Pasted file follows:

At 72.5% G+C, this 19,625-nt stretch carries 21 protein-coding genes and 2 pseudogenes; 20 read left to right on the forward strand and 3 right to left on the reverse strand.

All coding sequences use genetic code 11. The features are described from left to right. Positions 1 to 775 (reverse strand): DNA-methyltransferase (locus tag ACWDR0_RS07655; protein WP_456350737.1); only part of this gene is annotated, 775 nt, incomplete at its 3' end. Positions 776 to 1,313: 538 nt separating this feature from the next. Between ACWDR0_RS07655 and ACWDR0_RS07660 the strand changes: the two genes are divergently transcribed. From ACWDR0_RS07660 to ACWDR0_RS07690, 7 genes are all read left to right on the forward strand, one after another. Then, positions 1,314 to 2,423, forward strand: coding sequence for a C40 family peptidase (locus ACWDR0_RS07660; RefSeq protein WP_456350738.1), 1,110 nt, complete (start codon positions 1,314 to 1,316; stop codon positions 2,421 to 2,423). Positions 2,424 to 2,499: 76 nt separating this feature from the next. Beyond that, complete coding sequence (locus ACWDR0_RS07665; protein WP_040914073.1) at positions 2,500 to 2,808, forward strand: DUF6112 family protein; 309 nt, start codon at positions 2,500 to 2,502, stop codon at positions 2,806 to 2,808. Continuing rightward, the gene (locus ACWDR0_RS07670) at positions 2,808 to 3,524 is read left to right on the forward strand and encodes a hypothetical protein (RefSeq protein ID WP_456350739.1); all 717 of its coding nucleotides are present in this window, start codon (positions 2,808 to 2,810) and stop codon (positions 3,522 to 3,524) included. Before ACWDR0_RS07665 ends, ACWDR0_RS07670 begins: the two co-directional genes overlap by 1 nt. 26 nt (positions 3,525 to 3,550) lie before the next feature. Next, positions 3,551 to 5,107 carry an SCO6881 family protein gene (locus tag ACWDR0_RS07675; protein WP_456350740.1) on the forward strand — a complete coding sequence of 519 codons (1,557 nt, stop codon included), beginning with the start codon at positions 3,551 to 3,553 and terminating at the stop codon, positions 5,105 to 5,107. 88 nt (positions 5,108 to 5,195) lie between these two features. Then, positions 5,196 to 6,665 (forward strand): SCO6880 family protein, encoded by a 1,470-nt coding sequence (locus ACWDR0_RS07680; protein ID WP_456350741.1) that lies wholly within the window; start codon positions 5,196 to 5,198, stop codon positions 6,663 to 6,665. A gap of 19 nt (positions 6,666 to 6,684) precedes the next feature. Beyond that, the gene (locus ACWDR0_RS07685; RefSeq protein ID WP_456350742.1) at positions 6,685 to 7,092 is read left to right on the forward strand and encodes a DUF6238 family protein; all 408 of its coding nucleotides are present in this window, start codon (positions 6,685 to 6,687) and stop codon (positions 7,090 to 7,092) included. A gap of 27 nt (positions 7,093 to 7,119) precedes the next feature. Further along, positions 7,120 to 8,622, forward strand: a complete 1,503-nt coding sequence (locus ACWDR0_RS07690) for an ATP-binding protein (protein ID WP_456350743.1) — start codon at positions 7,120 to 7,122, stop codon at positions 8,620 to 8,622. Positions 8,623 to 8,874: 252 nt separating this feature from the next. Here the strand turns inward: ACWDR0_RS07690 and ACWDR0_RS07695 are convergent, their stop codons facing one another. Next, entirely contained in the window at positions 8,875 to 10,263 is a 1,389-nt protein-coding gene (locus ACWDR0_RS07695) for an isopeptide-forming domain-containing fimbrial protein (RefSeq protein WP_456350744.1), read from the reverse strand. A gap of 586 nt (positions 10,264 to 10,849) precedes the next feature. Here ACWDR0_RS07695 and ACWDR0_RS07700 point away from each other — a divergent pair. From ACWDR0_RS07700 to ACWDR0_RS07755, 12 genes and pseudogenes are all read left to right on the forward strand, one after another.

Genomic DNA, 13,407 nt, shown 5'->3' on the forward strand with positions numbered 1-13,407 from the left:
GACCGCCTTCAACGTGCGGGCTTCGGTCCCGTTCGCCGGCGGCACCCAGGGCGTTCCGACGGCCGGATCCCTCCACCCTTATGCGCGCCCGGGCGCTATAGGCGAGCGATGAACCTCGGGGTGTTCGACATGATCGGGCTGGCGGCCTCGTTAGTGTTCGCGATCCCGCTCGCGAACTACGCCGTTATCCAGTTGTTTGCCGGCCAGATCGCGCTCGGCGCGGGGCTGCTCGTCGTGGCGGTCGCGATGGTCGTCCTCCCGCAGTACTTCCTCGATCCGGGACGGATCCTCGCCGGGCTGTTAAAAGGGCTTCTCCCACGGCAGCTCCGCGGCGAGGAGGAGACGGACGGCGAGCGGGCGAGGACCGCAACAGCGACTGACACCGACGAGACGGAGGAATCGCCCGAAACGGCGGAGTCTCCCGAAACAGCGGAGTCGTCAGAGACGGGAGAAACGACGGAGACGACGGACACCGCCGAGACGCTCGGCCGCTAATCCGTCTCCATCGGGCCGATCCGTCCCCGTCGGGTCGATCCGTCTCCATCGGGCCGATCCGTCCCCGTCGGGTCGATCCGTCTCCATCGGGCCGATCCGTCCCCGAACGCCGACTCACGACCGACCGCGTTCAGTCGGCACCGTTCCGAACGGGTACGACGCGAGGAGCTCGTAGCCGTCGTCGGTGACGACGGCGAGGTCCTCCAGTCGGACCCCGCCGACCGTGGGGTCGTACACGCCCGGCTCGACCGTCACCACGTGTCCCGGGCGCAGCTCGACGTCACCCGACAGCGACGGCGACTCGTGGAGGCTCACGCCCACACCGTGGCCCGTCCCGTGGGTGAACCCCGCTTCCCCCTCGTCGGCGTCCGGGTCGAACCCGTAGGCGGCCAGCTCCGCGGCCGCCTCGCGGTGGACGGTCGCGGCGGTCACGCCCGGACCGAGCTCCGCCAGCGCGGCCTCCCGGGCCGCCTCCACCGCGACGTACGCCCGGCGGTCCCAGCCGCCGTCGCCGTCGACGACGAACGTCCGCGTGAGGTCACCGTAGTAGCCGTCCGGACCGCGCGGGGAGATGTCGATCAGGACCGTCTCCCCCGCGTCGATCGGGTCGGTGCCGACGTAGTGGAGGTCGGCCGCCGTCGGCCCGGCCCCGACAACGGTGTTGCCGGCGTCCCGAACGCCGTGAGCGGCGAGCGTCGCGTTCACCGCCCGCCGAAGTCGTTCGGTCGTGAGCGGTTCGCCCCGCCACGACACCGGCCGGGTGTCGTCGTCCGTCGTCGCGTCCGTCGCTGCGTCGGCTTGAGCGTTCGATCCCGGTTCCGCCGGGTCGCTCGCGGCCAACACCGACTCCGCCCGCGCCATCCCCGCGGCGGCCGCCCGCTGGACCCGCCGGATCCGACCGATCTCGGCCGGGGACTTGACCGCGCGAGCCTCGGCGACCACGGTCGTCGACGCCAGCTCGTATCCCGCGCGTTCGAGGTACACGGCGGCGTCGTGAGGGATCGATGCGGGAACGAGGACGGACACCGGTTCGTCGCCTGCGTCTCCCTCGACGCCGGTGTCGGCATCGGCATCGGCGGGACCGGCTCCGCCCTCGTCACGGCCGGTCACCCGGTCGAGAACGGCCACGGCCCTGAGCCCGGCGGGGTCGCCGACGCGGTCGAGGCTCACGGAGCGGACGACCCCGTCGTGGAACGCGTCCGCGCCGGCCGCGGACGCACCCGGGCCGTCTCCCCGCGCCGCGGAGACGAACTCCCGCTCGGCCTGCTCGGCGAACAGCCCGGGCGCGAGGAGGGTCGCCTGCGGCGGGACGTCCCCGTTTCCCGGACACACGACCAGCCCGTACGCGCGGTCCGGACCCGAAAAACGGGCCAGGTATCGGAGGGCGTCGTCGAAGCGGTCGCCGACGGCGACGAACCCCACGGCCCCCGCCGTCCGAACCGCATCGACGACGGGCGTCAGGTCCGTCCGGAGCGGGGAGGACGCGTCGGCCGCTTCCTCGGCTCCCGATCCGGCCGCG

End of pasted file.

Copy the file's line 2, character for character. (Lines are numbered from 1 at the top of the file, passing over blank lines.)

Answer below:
All coding sequences use genetic code 11. The features are described from left to right. Positions 1 to 775 (reverse strand): DNA-methyltransferase (locus tag ACWDR0_RS07655; protein WP_456350737.1); only part of this gene is annotated, 775 nt, incomplete at its 3' end. Positions 776 to 1,313: 538 nt separating this feature from the next. Between ACWDR0_RS07655 and ACWDR0_RS07660 the strand changes: the two genes are divergently transcribed. From ACWDR0_RS07660 to ACWDR0_RS07690, 7 genes are all read left to right on the forward strand, one after another. Then, positions 1,314 to 2,423, forward strand: coding sequence for a C40 family peptidase (locus ACWDR0_RS07660; RefSeq protein WP_456350738.1), 1,110 nt, complete (start codon positions 1,314 to 1,316; stop codon positions 2,421 to 2,423). Positions 2,424 to 2,499: 76 nt separating this feature from the next. Beyond that, complete coding sequence (locus ACWDR0_RS07665; protein WP_040914073.1) at positions 2,500 to 2,808, forward strand: DUF6112 family protein; 309 nt, start codon at positions 2,500 to 2,502, stop codon at positions 2,806 to 2,808. Continuing rightward, the gene (locus ACWDR0_RS07670) at positions 2,808 to 3,524 is read left to right on the forward strand and encodes a hypothetical protein (RefSeq protein ID WP_456350739.1); all 717 of its coding nucleotides are present in this window, start codon (positions 2,808 to 2,810) and stop codon (positions 3,522 to 3,524) included. Before ACWDR0_RS07665 ends, ACWDR0_RS07670 begins: the two co-directional genes overlap by 1 nt. 26 nt (positions 3,525 to 3,550) lie before the next feature. Next, positions 3,551 to 5,107 carry an SCO6881 family protein gene (locus tag ACWDR0_RS07675; protein WP_456350740.1) on the forward strand — a complete coding sequence of 519 codons (1,557 nt, stop codon included), beginning with the start codon at positions 3,551 to 3,553 and terminating at the stop codon, positions 5,105 to 5,107. 88 nt (positions 5,108 to 5,195) lie between these two features. Then, positions 5,196 to 6,665 (forward strand): SCO6880 family protein, encoded by a 1,470-nt coding sequence (locus ACWDR0_RS07680; protein ID WP_456350741.1) that lies wholly within the window; start codon positions 5,196 to 5,198, stop codon positions 6,663 to 6,665. A gap of 19 nt (positions 6,666 to 6,684) precedes the next feature. Beyond that, the gene (locus ACWDR0_RS07685; RefSeq protein ID WP_456350742.1) at positions 6,685 to 7,092 is read left to right on the forward strand and encodes a DUF6238 family protein; all 408 of its coding nucleotides are present in this window, start codon (positions 6,685 to 6,687) and stop codon (positions 7,090 to 7,092) included. A gap of 27 nt (positions 7,093 to 7,119) precedes the next feature. Further along, positions 7,120 to 8,622, forward strand: a complete 1,503-nt coding sequence (locus ACWDR0_RS07690) for an ATP-binding protein (protein ID WP_456350743.1) — start codon at positions 7,120 to 7,122, stop codon at positions 8,620 to 8,622. Positions 8,623 to 8,874: 252 nt separating this feature from the next. Here the strand turns inward: ACWDR0_RS07690 and ACWDR0_RS07695 are convergent, their stop codons facing one another. Next, entirely contained in the window at positions 8,875 to 10,263 is a 1,389-nt protein-coding gene (locus ACWDR0_RS07695) for an isopeptide-forming domain-containing fimbrial protein (RefSeq protein WP_456350744.1), read from the reverse strand. A gap of 586 nt (positions 10,264 to 10,849) precedes the next feature. Here ACWDR0_RS07695 and ACWDR0_RS07700 point away from each other — a divergent pair. From ACWDR0_RS07700 to ACWDR0_RS07755, 12 genes and pseudogenes are all read left to right on the forward strand, one after another.